The Chilliwack School Board, 2019.

Book-banning discussed as Chilliwack trustee’s motion on parental consent fails

‘This is Alabama time, and we should stay away from it,’ board chair argues

A Chilliwack school trustee reading out a steamy passage from a young adult novel didn’t help pass her motion that would have required parents to have informed consent on all materials used in the classroom.

Trustee Heather Maahs read from Australian author John Marsden’s 1993 book Tomorrow, When the War Began, about a teenage girl living through an insurgence by an unnamed country.

“’I was clinging to him and pressing against him as though I wanted to let my whole body inside him and I liked the way I could make him groan and grasp and swear [the novel actually says ‘sweat’],’” Maahs read aloud at a meeting Tuesday night.

“‘I liked giving him pleasure, although it was hard to tell what was pleasure and what was pain. I was teasing him, touching him and saying “Does that hurt? Does that? Does that?” and he was panting saying “Oh God … no, yes, no.” It made me feel powerful.’”

The excerpt is from a Grade 9 novel, in which the main character explains that she and her love interest, and most of their friends, are virgins.

The motion, which failed 4-3, would have required teachers to foresee “resources that some may consider controversial” and inform parents about their use. It does not explicitly target sexual content, but Maahs emphasized that point at the meeting.

“I think we can all figure out that I’m talking about sexual content in the curriculum … I am talking about SOGI 123, but I’m also talking about novels and anything that may arrive in a sexual nature,” Maahs said, referring to the sexual orientation and gender identity curriculum in B.C.

READ MORE: Trustee admits to losing her ‘cool’ during Chilliwack dress code discussion

School board chair Dan Coulter noted several reasons the motion should fail, including contravention of the School Act and that it was reminiscent of book banning and book burning.

“People would be objecting to phrases in books in libraries,” Coulter said, adding books on biology could be deemed controversial by some parents. “It would be endless. This is Alabama time, and we should stay away from it.”

Other trustees said parents can already speak to their children’s teachers about content used in a classroom. Maahs, however, said her motion would allow parents the opt their child out of conversations before they happen.

A book-banning case happened closer to home than Alabama. About 20 years ago, the Surrey School Board tried ban three children’s books: Belinda’s Bouquet, Asha’s Mums, and One Dad, Two Dads, Brown Dads, Blue Dads. The Supreme Court of Canada ruled that the ban breached the School Act.

Marsden’s book and its series has earned accolades internationally, including the Children’s Book Council of Australia, the New South Wales Board of Studies, and the American Library Association, among others.

READ MORE: Teachers’ union says SOGI 123 debate by Chilliwack trustee candidates is irrelevant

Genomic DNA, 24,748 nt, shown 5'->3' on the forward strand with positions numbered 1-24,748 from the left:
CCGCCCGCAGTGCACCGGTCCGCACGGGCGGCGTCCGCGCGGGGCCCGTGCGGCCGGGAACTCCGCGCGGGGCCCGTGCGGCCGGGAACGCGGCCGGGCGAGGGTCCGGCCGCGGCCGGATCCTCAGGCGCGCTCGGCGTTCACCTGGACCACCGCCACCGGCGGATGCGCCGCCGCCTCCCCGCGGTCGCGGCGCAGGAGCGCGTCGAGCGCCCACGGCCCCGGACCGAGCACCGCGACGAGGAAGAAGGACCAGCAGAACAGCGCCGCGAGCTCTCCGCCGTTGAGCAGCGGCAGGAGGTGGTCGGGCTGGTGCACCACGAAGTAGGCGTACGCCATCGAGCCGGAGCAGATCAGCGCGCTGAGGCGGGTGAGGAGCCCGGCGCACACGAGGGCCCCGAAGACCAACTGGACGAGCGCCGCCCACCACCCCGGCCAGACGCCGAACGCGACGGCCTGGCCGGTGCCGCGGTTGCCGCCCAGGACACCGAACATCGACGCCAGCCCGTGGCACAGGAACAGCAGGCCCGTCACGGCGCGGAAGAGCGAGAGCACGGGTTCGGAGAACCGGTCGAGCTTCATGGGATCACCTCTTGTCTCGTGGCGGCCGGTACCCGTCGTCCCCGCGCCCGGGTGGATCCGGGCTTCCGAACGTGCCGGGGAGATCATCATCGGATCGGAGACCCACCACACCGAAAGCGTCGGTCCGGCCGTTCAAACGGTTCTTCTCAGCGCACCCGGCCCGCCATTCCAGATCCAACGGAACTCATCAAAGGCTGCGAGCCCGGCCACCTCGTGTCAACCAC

@CHWKcommunity
jpeters@theprogress.com

Like us on Facebook and follow us on Twitter.

Just Posted

Island Health issues safer drug-use tips ahead of music festival season

Health authority aims to reduce overdose risks at festivals

Saanich farm hosts birthday party as wetland turns 10

The Urban Biodiversity Enhancement and Restoration Project invites community to 10th birthday for wetland

Three-car crash that includes RV snarls afternoon traffic on Highway 17

Northbound traffic approaching Quadra Street is down to single lane

Victoria among the host sites for 2020 BC curling championships

Curl BC announces the nine B.C. cities that will host games in 2020

VIDEO: Tributes flow on 10th anniversary of Michael Jackson’s death

Jackson received a fatal dose of the anesthetic propofol on June 25, 2009. He died at age 50

POLL: Do you think the penalty should be increased for tossing a burning cigarette from a vehicle?

With grasslands and forests around Vancouver Island and across B.C. reaching tinder… Continue reading

Greater Victoria wanted list for the week of June 25

Greater Victoria Crime Stoppers is seeking the public’s help in locating the… Continue reading

VIDEO: Killer whale steals fisherman’s catch off North Coast

Fishing duel results in eager orca snagging salmon in Prince Rupert

40 cats surrendered in apparent hoarding at B.C. home

Officers found the cats living among piles of garbage and feces, suffering from fleas

Campers hailed heroes in rock face rescue at Vancouver Island provincial park

The campers quickly noticed the man in distress and jumped into the river to swim across.

Tsilhqot’in Nation urges Taseko Mines to stop drilling plans before conflict grows

Nation said Teztan Biny area is of ‘profound cultural and spiritual importance’

Vancouver Aquarium drops cetacean ban lawsuit in new lease agreement

Ocean Wise CEO Lasse Gustavsson called the updated lease an exciting new chapter for the aquarium

Most Read